I Want to Move to Another State but I have a Tennessee Parenting Plan.  

I Want to Move to Another State but I have a Tennessee Parenting Plan.  

As Rutherford County attorneys that work in divorce and child custody, this is one of the most common questions we face. Clients reach out and ask if my parenting plan is from Rutherford County, Tennessee, am I locked in here for the rest of my child’s life?

 

In short, the answer is no you are not stuck here forever. You have several options on how to relocate with your children that are included in your current parenting plan.

 

By Agreement:

If your co-parent agrees, then you can simply hire an experienced family law attorney to draft the necessary documents to change your plan to match where you are moving. Once a local judge approves the paperwork, you will be free and clear to relocate and follow the new parenting plan.

 

Without an Agreement:

If your co-parent does not agree, then you will need to read further into your parenting plan to find your next steps. In every Tennessee Parenting Plan, there is a provision labeled  “Notice Regarding Parental Relocation,” which sets out the steps that you must take in order to lawfully relocate with the children more than fifty (50) miles from where you’re currently residing. This is based upon T.C.A. § 36-6-108, which says:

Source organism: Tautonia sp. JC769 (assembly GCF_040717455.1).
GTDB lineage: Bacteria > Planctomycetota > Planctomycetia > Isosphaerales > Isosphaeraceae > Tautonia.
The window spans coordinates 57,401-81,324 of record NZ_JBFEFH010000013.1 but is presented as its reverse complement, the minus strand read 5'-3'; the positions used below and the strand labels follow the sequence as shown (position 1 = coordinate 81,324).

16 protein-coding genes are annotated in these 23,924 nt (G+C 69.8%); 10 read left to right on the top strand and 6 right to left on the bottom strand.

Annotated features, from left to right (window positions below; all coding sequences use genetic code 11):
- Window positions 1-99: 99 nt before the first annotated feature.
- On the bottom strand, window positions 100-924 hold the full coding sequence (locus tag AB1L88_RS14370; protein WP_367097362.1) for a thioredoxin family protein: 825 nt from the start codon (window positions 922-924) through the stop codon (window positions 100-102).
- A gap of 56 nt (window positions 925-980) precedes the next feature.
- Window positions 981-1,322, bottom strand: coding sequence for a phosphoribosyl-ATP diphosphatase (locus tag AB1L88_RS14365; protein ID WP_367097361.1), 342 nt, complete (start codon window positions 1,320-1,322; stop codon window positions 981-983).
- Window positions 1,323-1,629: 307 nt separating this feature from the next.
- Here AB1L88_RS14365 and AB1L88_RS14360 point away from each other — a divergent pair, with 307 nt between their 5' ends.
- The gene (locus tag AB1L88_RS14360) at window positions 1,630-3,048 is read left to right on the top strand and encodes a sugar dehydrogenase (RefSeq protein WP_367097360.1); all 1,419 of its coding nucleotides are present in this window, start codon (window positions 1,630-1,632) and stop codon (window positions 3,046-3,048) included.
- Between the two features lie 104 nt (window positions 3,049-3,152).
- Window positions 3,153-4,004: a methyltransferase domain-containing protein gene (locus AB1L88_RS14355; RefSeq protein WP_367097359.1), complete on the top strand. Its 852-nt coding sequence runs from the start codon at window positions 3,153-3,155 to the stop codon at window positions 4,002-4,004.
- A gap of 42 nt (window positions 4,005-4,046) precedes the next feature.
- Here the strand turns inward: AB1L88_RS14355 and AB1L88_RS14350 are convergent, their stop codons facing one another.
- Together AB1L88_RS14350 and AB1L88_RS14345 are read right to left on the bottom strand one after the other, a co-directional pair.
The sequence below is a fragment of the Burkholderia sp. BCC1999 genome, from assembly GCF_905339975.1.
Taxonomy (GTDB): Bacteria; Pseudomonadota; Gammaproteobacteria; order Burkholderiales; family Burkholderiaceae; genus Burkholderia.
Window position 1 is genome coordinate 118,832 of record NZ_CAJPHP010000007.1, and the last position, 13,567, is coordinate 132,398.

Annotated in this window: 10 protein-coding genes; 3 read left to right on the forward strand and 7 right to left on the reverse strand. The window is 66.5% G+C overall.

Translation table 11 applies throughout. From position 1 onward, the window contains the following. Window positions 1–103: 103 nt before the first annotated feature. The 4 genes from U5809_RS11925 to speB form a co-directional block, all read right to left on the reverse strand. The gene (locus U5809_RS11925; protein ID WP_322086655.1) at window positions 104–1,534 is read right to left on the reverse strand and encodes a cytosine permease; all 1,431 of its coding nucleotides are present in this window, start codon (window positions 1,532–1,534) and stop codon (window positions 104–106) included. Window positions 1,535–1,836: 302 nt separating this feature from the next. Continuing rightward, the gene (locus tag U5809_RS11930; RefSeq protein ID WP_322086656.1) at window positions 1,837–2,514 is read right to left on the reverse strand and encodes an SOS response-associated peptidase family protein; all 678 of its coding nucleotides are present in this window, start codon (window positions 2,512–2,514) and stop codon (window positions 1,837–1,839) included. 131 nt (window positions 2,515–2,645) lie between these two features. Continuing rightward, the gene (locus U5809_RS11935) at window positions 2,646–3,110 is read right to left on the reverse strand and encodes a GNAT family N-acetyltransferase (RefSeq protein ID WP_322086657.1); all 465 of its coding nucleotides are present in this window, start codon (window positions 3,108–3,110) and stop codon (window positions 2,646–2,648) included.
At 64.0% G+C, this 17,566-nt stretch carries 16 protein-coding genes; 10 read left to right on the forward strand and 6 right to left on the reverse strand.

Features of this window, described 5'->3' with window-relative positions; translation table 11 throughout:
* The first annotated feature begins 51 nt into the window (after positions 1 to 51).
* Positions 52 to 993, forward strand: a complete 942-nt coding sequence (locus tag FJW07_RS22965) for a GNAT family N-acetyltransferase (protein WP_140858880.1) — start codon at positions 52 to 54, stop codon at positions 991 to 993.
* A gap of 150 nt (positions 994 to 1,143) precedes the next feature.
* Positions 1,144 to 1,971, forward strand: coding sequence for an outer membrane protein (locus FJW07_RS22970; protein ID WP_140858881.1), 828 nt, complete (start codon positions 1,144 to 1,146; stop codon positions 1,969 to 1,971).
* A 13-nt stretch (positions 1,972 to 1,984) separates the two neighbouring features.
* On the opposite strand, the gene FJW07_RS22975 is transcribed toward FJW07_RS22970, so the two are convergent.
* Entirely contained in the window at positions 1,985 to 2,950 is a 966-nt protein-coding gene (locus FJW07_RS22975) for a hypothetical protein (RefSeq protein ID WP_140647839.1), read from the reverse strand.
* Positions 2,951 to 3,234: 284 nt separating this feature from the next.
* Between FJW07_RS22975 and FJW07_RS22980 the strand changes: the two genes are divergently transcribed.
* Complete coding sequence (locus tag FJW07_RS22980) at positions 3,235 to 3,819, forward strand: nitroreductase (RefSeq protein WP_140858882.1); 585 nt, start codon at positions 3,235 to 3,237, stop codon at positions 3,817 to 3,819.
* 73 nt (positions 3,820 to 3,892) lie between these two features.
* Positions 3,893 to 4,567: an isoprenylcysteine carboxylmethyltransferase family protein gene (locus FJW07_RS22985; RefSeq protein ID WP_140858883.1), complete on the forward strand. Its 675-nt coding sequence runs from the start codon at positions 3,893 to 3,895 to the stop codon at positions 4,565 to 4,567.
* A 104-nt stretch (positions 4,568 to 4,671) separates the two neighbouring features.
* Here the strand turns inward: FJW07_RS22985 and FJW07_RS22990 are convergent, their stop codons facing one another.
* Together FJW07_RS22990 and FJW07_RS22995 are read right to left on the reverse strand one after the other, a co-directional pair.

After custody or co-parenting has been established by the entry of a permanent parenting plan or final order, if a parent who is spending intervals of time with a child desires to relocate outside the state or more than fifty (50) miles from the other parent within the state, the relocating parent shall send a notice to the other parent at the other parent’s last known address by registered or certified mail. Unless excused by the court for exigent circumstances, the notice shall be mailed not later than sixty (60) days prior to the move. The notice shall contain the following:

(1) Statement of intent to move;

(2) Location of proposed new residence;

(3) Reasons for proposed relocation; and

(4) Statement that absent agreement between the parents or an objection by the nonrelocating parent within thirty (30) days of the date notice is sent by registered or certified mail in accordance with this subsection (a), the relocating parent will be permitted to do so by law.

 

Parents face potential relocation quite often. The Tennessee Legislature also makes frequent changes to relocation laws and Tennessee Courts decide new cases each year that change how courts apply that very law. To make sure that you have the best advice possible, any parent considering a relocation is advised to schedule a consultation with a team of experienced family law attorneys.

 

If you or anyone you know has questions about parental relocation, parenting plans, or anything else related to family law and/or custody, contact our experienced Murfreesboro Family Lawyers today for a free consultation.

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